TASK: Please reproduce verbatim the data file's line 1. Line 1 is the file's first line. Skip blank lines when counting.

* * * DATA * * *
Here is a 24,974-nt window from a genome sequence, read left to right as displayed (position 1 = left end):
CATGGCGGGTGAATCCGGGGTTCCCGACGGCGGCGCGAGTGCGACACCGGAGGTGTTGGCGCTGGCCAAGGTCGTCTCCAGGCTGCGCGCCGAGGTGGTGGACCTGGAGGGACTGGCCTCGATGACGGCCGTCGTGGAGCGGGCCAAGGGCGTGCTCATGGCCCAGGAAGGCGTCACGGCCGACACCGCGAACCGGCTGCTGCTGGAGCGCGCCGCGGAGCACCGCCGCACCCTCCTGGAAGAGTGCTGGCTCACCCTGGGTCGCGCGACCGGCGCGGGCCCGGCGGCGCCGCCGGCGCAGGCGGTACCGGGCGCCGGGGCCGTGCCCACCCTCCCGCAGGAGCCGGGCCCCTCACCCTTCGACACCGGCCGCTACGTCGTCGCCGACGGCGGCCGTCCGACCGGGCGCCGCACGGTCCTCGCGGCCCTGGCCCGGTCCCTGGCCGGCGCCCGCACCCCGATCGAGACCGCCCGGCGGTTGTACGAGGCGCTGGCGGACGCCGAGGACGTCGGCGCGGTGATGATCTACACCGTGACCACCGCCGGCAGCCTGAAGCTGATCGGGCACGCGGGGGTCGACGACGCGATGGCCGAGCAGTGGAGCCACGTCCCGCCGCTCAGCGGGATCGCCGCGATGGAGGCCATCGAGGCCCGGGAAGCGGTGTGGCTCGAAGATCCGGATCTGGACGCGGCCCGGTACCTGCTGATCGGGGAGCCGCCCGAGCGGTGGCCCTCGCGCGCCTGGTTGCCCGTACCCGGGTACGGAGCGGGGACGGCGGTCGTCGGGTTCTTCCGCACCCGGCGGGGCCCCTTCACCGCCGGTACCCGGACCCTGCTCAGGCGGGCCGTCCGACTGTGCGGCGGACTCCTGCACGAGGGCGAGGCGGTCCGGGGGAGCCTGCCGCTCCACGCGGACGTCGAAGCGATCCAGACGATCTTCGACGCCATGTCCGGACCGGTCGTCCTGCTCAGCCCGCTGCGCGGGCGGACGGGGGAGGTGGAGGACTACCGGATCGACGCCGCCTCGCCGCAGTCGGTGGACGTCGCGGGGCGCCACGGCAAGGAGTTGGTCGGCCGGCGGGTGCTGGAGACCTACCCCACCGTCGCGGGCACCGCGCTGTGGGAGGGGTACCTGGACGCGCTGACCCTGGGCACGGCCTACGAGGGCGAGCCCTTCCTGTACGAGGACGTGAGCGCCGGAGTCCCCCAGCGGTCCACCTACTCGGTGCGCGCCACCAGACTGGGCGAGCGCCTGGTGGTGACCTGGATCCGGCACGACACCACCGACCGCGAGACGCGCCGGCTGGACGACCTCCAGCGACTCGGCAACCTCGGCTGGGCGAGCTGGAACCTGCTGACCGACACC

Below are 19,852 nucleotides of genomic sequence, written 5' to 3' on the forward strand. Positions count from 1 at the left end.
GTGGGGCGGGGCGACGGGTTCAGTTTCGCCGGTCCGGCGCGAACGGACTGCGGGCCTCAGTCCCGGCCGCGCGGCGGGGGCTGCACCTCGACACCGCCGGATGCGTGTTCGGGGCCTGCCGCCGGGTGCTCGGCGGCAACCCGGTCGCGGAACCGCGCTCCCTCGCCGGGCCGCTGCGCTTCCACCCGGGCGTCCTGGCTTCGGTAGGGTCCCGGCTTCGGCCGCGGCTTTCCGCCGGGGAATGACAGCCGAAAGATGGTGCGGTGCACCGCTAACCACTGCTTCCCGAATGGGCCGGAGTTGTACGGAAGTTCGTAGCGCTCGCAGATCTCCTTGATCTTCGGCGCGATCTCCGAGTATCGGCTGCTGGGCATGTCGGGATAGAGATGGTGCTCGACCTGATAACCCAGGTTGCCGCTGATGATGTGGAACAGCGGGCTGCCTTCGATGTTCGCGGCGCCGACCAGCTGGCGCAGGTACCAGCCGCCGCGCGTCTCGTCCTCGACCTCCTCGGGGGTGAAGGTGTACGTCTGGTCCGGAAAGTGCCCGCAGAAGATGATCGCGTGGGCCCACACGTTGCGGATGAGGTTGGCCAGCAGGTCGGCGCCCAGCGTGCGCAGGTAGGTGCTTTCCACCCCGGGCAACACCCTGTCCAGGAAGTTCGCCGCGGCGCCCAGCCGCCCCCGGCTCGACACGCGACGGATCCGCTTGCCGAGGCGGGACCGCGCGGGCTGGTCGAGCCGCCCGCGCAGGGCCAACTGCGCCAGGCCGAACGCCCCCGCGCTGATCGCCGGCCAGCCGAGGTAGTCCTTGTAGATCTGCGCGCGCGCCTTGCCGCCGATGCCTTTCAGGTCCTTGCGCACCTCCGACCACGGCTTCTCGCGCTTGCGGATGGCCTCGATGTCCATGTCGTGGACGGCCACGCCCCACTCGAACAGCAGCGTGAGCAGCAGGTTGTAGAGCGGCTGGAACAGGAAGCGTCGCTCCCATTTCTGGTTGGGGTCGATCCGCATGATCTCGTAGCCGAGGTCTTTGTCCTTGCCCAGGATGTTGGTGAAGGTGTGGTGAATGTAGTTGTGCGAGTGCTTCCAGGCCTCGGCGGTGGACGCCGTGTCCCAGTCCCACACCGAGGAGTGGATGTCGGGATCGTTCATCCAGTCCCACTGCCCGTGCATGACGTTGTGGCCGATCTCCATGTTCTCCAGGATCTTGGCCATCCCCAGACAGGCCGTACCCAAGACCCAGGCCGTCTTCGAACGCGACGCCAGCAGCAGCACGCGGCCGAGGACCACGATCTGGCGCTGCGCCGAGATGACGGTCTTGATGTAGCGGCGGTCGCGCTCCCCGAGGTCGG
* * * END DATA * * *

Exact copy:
Here is a 24,974-nt window from a genome sequence, read left to right as displayed (position 1 = left end):